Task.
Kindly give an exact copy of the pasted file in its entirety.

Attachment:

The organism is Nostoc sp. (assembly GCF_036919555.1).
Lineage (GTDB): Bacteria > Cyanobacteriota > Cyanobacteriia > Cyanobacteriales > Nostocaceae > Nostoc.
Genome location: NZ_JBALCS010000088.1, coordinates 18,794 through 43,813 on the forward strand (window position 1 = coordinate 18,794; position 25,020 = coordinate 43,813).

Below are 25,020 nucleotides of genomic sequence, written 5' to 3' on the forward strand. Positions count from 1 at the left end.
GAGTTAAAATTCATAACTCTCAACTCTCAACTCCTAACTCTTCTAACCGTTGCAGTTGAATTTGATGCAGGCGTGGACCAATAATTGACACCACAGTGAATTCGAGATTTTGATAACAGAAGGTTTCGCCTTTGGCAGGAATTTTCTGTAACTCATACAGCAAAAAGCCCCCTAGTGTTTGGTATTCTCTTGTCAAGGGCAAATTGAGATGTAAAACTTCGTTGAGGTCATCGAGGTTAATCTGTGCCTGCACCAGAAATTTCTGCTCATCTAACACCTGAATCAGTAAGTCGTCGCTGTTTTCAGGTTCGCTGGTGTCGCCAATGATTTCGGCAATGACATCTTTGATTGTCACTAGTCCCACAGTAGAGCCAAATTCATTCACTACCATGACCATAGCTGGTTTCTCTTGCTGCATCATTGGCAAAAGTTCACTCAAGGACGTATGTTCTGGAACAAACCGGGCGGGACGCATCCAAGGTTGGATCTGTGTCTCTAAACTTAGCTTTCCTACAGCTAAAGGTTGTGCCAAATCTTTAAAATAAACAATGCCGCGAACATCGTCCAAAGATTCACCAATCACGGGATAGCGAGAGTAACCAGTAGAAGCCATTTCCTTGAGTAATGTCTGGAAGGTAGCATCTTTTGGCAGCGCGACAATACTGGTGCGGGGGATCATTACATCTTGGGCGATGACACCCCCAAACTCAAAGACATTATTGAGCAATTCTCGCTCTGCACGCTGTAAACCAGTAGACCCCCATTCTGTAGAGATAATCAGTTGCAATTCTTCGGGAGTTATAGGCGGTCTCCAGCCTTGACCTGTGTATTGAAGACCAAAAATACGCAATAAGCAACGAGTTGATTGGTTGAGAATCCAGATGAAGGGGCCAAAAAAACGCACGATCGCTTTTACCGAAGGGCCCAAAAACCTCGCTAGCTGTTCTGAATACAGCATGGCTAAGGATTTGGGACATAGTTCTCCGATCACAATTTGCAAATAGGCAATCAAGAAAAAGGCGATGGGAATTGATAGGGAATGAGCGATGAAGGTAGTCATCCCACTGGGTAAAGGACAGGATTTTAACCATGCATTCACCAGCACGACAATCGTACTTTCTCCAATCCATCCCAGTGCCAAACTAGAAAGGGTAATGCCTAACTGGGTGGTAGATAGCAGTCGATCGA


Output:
The organism is Nostoc sp. (assembly GCF_036919555.1).
Lineage (GTDB): Bacteria > Cyanobacteriota > Cyanobacteriia > Cyanobacteriales > Nostocaceae > Nostoc.
Genome location: NZ_JBALCS010000088.1, coordinates 18,794 through 43,813 on the forward strand (window position 1 = coordinate 18,794; position 25,020 = coordinate 43,813).

Below are 25,020 nucleotides of genomic sequence, written 5' to 3' on the forward strand. Positions count from 1 at the left end.
GAGTTAAAATTCATAACTCTCAACTCTCAACTCCTAACTCTTCTAACCGTTGCAGTTGAATTTGATGCAGGCGTGGACCAATAATTGACACCACAGTGAATTCGAGATTTTGATAACAGAAGGTTTCGCCTTTGGCAGGAATTTTCTGTAACTCATACAGCAAAAAGCCCCCTAGTGTTTGGTATTCTCTTGTCAAGGGCAAATTGAGATGTAAAACTTCGTTGAGGTCATCGAGGTTAATCTGTGCCTGCACCAGAAATTTCTGCTCATCTAACACCTGAATCAGTAAGTCGTCGCTGTTTTCAGGTTCGCTGGTGTCGCCAATGATTTCGGCAATGACATCTTTGATTGTCACTAGTCCCACAGTAGAGCCAAATTCATTCACTACCATGACCATAGCTGGTTTCTCTTGCTGCATCATTGGCAAAAGTTCACTCAAGGACGTATGTTCTGGAACAAACCGGGCGGGACGCATCCAAGGTTGGATCTGTGTCTCTAAACTTAGCTTTCCTACAGCTAAAGGTTGTGCCAAATCTTTAAAATAAACAATGCCGCGAACATCGTCCAAAGATTCACCAATCACGGGATAGCGAGAGTAACCAGTAGAAGCCATTTCCTTGAGTAATGTCTGGAAGGTAGCATCTTTTGGCAGCGCGACAATACTGGTGCGGGGGATCATTACATCTTGGGCGATGACACCCCCAAACTCAAAGACATTATTGAGCAATTCTCGCTCTGCACGCTGTAAACCAGTAGACCCCCATTCTGTAGAGATAATCAGTTGCAATTCTTCGGGAGTTATAGGCGGTCTCCAGCCTTGACCTGTGTATTGAAGACCAAAAATACGCAATAAGCAACGAGTTGATTGGTTGAGAATCCAGATGAAGGGGCCAAAAAAACGCACGATCGCTTTTACCGAAGGGCCCAAAAACCTCGCTAGCTGTTCTGAATACAGCATGGCTAAGGATTTGGGACATAGTTCTCCGATCACAATTTGCAAATAGGCAATCAAGAAAAAGGCGATGGGAATTGATAGGGAATGAGCGATGAAGGTAGTCATCCCACTGGGTAAAGGACAGGATTTTAACCATGCATTCACCAGCACGACAATCGTACTTTCTCCAATCCATCCCAGTGCCAAACTAGAAAGGGTAATGCCTAACTGGGTGGTAGATAGCAGTCGATCGA